We almost gave up on Salem Khamis. The Emirati midfielder who regularly captains Dubai-based club Al Ahli has been frustratingly elusive. It can’t be helped – with Ramadan finishing only a day before the UAE Super Cup is played, inaugurating the 2009 season of the UAE’s professional football league, Khamis’s squad were forced to train post-iftar from 10pm every night of the week.
The Super Cup pits last season’s winners, Al Ahli, against the reigning champions of the UAE President Cup, Al Ain. It’s a vital game, one that hints at how the two teams – both of whom form the UFL’s (UAE Football League) Big Four, as it were – will fare in the season ahead.
So after several late night calls, stallings and possible cancellations, we finally manage to get a chat with Khamis who, despite training after fasting all day, sounds confident. ‘We’ve been preparing hard for this match,’ he tells us. ‘It’s the second time the Super Cup has [been played] so it’s not a new competition and is one that we’ve played before. Al Ahli is ready for it.’ Last year saw the first Super Cup, in which Al Ahli opened a winning season with a 1-0 victory over Dubai’s Al Shabab side.
The UFL games draw in vast crowds and it’s not unusual for the city to become gridlocked in the run-up to the big games. ‘Al Ain will be the big contender with us once the league starts this year,’ says Khamis. ‘It’s not easy to be champion of a league like this, you have to always be a solid team. All the clubs are ready.’
Local passion aside, the UFL is often given a sidelong glance by international football pundits, who assume that the quality and style of football is lacking. But since turning professional last year, the league has seen a real tightening up, with greater investment in clubs, more international interest and a gathering global presence in football. Brazilian-born Baré transferred to Al Ahli from Japan’s Gamba Osaka in the middle of last year. He’ll make his UAE debut this season and Khamis sounds hopeful that he will bring something definitive to the squad. ‘We are hoping to get Baré into a lot of games this season. We’re looking to have a better performance with him on the team.’
While the league might be gathering more attention, certain events are dragging the game back into the realms of non-pro, messy football. In August, Al Ahli made international press when they arrived in Surrey, England, to play a friendly match against the Chelsea Reserves team at the London-based team’s training ground. Reports are conflicting on what led to the game eventually being halted, a mere 35 minutes in, after a ‘mass brawl’ broke out on-pitch. Many place the blame on a poorly executed tackle (with some UK press referring to the foul as a ‘karate kick’) against Chelsea Reserves player Ben Gordon. Reports include hair pulling and eye gouging, and Gordon was left with a black eye after the game.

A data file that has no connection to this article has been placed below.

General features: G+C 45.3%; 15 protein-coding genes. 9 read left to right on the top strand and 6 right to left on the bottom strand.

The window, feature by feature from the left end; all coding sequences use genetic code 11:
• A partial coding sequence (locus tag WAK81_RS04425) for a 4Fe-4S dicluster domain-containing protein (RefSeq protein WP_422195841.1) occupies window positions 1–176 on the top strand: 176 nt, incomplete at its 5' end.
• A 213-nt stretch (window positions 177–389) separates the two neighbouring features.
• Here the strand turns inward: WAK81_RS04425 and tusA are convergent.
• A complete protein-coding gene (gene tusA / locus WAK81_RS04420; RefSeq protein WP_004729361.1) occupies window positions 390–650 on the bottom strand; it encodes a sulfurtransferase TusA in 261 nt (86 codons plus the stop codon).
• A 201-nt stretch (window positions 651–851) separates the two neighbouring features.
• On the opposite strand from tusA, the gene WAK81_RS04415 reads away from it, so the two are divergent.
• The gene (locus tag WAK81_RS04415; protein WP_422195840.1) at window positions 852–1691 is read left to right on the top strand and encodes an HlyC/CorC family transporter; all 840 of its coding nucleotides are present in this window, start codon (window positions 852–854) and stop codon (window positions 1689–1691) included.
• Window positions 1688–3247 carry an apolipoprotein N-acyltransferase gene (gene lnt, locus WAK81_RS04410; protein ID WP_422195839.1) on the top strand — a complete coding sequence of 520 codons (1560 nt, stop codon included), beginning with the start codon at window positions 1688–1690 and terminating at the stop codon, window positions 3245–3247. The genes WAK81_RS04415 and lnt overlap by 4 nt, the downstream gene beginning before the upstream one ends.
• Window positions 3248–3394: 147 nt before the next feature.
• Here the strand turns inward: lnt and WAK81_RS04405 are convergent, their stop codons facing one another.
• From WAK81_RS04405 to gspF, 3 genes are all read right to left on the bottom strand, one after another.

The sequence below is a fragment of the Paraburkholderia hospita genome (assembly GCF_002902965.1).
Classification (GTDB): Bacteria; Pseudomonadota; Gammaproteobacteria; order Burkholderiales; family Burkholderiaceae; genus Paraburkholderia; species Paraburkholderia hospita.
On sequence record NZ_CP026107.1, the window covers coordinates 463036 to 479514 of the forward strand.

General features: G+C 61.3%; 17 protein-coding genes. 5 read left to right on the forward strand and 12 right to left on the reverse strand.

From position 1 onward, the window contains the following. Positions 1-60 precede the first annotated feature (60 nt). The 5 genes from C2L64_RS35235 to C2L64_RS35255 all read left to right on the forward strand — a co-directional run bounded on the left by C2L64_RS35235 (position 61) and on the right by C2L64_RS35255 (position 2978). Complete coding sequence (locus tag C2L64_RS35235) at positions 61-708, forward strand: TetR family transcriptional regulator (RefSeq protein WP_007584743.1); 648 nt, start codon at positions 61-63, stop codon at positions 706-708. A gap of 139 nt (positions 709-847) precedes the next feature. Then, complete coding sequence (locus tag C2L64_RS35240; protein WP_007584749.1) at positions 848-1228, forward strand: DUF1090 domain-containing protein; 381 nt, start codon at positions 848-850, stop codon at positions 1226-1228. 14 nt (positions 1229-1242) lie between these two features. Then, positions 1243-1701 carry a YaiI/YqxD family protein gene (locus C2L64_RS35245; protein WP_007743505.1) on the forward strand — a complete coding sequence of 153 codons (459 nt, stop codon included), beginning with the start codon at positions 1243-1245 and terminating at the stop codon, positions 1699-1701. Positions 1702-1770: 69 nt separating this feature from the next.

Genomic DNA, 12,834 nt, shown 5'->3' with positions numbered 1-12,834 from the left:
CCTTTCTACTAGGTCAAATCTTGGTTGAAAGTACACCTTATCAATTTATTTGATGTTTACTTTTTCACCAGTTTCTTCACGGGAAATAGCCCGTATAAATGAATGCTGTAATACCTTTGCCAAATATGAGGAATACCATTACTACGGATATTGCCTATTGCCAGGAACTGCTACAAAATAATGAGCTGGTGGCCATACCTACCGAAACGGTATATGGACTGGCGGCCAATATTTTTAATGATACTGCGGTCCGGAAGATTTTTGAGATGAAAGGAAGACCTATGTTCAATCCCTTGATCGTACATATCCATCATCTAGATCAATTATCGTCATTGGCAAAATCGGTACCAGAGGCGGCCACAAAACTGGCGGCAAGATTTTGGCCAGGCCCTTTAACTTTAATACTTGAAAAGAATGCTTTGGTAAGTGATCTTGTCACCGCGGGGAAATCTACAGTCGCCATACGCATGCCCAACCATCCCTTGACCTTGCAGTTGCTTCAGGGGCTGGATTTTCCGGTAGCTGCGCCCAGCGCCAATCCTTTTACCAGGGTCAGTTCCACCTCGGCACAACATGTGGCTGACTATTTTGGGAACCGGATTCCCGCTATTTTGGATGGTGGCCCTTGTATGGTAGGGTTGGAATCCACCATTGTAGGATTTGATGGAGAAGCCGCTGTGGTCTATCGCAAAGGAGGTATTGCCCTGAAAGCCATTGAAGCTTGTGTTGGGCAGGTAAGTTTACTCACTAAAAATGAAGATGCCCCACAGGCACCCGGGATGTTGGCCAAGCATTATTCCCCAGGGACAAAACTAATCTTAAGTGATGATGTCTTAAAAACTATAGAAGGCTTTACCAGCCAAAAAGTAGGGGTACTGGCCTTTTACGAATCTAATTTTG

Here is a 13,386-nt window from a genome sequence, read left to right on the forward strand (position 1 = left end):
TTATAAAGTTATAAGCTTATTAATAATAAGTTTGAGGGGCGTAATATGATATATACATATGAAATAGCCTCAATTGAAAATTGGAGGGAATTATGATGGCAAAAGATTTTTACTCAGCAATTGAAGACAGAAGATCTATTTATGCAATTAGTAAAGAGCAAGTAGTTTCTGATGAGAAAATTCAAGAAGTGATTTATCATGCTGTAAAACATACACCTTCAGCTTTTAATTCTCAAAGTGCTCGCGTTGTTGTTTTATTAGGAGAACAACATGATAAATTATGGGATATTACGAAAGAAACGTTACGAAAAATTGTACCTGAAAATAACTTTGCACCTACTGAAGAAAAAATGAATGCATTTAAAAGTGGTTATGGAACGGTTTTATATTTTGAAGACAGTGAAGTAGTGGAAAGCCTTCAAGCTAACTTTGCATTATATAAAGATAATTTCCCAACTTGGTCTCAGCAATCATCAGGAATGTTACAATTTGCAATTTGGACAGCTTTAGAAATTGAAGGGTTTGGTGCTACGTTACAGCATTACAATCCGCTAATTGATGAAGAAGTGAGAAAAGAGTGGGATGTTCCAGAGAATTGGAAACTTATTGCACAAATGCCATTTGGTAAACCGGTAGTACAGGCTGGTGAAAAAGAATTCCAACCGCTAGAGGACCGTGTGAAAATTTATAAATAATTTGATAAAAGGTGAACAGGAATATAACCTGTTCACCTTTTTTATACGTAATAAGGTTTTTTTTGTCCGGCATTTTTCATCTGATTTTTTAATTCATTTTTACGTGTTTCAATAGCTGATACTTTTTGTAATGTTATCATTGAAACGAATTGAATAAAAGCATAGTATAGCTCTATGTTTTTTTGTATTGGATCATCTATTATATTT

Khamis himself is strangely nonchalant about what happened: ‘I wasn’t playing in that game, because I was injured, but it could happen with any big team in the world. We’ve looked at the mistakes that happened there and are going to sort it out.’
Another, perhaps more bizarre issue that Al Ahli faced last year was when star striker Faisal Khalil, who has previously capped for the UAE, was embroiled in accusations of performing ‘black magic’ to maintain his position on the national squad. Arrested in September 2008 with two ‘Omani sorcerers’, the accusations have since been swept under the carpet. When we ask about this, Al Ahli’s representative is insistent that Khalil never went to jail for the incident, and both he and Khamis refuse to comment.
But for all these detractions, the UAE game is improving. There have been rumours that Czech legend and former Juventus player Pavel Nedved is considering coming out of retirement to join the Al Ahli squad: ‘Nothing’s confirmed as of yet, but I’d really like to play with a master player like Nedved. He will be an asset to the team,’ says Khamis. We ask if, as the captain, he looks back to the ‘Golden Period’ of Al Ahli in the late ’70s, with consecutive league wins in ’75 and ’76 and an apogee at the top of the league in 1980. ‘In the past four years we’ve won four or five titles and we are also hoping to gain another title this year,’ Khamis responds. ‘That’s how we’ll keep that ’70s game alive.’
The UAE Super Cup is on September 22 at Dubai Sports City, 8.30pm. Tickets available on the door. Price ranges from Dhs20 to Dhs120 for VIP seats. See www.alahliclub.ae/english for more info on Al Ahli